Zebras’ taste for striped suits has long been a source of curiosity for scientists, with the phenomenon alternately explained as the need for camouflage, ability to disrupt attacks from predators by confusing their vision, as a heat-regulation mechanism, serving social functions and avoiding painful bites from ectoparasites like horse flies.
Now, a recent work by a University of California, Davis, team published online in Nature Communications on April 1, seems to have settled the debates. Based on observations in Africa, the team has concluded that these animals chose their garb to keep the biting pests like the horseflies and tsetse flies at bay, confirming earlier experimental results.
If you have got acquainted with one, say, at a lakeside picnic or a stroll along a brook, surely you have a better idea of the need for protection, particularly for animals who cannot wield swatters. For the horsefly species from the Tabanid family have not earned their reputation for nothing. A bite with their powerful and razor-sharp mandibles leaves mammals of hooved or bipedal varieties with a memory not easily erased. Females of most Tabanid species require a blood meal to be able to reproduce effectively. Those with long mouthparts suck blood after inserting their long proboscides. Bites of short proboscis species, however, are particularly painful as they use their knife-like mandibles to rip or tear apart the flesh to access the blood.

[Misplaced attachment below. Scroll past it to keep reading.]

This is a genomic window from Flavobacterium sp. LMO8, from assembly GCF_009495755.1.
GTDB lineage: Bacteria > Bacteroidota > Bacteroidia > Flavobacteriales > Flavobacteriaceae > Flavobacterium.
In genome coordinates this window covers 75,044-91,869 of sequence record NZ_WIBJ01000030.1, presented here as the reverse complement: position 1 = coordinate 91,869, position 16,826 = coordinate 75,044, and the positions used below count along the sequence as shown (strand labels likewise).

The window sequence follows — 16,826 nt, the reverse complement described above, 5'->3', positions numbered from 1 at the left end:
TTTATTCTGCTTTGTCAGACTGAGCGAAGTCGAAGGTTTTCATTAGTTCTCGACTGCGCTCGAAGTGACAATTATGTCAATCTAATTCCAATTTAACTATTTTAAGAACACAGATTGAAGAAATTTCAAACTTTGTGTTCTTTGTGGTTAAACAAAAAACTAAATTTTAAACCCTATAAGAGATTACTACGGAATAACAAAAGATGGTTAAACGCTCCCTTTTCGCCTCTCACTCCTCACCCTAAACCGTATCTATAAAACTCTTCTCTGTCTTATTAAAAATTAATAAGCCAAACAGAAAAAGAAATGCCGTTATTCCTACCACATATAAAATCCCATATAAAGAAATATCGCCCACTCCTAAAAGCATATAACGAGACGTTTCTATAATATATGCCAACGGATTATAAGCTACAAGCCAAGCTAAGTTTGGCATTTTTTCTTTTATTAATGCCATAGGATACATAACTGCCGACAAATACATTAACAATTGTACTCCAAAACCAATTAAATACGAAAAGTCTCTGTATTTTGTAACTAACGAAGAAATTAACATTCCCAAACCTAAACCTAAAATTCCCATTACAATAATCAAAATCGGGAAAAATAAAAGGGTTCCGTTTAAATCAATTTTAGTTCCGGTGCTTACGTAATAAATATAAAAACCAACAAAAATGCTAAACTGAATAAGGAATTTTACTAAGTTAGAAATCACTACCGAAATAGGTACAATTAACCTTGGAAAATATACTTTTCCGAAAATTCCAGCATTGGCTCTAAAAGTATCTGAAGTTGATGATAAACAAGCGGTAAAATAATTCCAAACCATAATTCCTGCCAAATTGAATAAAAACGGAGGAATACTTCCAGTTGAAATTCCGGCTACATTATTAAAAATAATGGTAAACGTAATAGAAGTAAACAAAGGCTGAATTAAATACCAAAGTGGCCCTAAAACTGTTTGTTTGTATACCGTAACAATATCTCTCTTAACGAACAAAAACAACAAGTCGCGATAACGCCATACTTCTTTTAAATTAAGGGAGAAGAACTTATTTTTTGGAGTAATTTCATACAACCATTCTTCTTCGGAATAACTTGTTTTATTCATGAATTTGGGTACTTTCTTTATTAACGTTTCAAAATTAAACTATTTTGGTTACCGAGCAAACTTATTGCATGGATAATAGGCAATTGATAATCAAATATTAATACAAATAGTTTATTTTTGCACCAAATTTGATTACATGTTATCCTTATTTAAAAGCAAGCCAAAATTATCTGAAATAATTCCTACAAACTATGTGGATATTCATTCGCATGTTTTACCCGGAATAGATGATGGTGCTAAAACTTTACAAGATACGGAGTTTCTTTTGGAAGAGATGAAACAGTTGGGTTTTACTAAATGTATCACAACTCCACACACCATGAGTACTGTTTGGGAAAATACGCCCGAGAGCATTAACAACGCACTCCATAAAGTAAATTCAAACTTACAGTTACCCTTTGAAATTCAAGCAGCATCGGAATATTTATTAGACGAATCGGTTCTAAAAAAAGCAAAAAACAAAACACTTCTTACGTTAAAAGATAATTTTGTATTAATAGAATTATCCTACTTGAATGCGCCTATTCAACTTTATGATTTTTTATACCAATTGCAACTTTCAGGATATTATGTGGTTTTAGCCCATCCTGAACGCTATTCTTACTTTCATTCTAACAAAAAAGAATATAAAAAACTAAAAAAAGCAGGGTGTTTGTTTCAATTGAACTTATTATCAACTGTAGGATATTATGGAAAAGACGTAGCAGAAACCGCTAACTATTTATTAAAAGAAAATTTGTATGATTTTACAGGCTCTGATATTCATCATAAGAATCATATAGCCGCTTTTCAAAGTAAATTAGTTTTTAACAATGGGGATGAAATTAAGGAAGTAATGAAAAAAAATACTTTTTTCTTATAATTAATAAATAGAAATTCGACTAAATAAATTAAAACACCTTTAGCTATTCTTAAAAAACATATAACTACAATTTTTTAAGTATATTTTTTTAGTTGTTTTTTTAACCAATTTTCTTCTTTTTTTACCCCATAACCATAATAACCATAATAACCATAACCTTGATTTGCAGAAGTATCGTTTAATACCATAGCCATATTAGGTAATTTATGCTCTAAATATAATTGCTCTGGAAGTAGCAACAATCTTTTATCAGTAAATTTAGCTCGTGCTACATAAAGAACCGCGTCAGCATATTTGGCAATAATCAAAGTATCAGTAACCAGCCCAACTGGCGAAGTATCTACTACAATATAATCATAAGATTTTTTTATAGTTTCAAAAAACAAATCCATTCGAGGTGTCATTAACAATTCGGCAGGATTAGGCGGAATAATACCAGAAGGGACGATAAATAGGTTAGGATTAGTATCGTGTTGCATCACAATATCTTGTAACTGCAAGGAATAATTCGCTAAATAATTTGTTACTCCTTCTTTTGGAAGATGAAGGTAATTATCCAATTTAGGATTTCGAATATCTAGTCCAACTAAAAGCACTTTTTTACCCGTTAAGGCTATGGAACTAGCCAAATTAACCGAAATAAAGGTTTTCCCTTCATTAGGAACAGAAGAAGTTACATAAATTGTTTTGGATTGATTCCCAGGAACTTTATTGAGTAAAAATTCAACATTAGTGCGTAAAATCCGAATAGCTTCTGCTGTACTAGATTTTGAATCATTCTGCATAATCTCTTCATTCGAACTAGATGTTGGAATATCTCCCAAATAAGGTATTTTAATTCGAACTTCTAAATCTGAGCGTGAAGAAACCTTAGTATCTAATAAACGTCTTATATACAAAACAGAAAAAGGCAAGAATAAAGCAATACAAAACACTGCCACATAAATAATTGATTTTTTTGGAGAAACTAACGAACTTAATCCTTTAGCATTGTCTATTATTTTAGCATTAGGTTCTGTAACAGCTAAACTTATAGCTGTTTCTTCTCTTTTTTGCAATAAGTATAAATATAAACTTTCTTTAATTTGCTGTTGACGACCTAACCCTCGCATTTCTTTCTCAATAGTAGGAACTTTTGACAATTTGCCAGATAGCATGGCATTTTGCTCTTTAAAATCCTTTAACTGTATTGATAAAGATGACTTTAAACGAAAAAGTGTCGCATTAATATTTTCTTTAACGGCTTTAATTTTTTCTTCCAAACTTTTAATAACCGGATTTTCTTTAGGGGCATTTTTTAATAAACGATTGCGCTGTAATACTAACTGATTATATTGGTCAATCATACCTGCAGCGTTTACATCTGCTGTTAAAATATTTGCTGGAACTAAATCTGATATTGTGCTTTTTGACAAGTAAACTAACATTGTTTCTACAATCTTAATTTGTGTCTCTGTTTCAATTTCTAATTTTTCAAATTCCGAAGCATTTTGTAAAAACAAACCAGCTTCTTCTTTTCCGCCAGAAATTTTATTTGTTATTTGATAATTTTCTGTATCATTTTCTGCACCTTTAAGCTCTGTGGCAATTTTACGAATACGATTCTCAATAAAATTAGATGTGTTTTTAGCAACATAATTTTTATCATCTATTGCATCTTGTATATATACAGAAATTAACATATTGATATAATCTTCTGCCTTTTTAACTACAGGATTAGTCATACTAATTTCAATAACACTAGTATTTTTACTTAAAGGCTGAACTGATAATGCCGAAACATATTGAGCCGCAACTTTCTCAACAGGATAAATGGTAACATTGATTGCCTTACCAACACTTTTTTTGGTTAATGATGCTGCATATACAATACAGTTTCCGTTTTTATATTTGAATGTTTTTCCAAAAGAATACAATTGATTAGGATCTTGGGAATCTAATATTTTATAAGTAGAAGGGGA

The horseflies are sensitive to horizontally polarized light; since thus they can easily spot pools of water (which horizontally polarize incident light) where they can breed and lay their eggs, ensuring that their larvae will fall to the water, mud or moist ground where they feed on abundant invertebrates like snails, earthworms and other insects. Bloodsucking females, however, are also sensitive to linearly polarized light reflecting off the skins of grazing animals.
To determine the hide colors which attract horseflies most, a team of Swedish and Hungarian researchers conducted a series of experiments in a horsefly infested farm near Budapest in 2012, discovering that dark-and-white striped sheets (treated with glue) collected least number of horse flies, compared to the all-dark (favorite) and white ones. Then, varying the pattern and width of the stripes, they found out that narrower the stripes, the least attractive they are to the bloodthirsty Tabanids.
Results of the experiments correlate well with observations in Africa where findings show that zebra stripes evolved to protect the animals from nasty bites of horseflies. Noting that zebra embryos develop with dark skin and acquire their stripes just before birth, the researchers conclude that zebras have evolved a hide pattern with narrow stripes which is least attractive to the Tabanid flies. The reason, apparently, is the high selection pressure in African savannah for striped hide patterns for protection against bloodsucking ectoparasites.
But why only zebras went for striped suits while animals with dark hides which linearly polarize light that attract the pests kept to theirs? This time the American researchers provide the answer: hairs on Zebra hides are shorter than the mouthparts of Tabanid flies, making them more vulnerable to bites.
- 1. “Scientists solve the riddle of zebras’ stripes”, University of California, Davis, 1 April, 2004
- 2. “How the zebra got its stripes”, Journal of Experimental Biology, http://jeb.biologists.org, 9 February, 2012
- 3. http://en.wikipedia.org/wiki/Horse-fly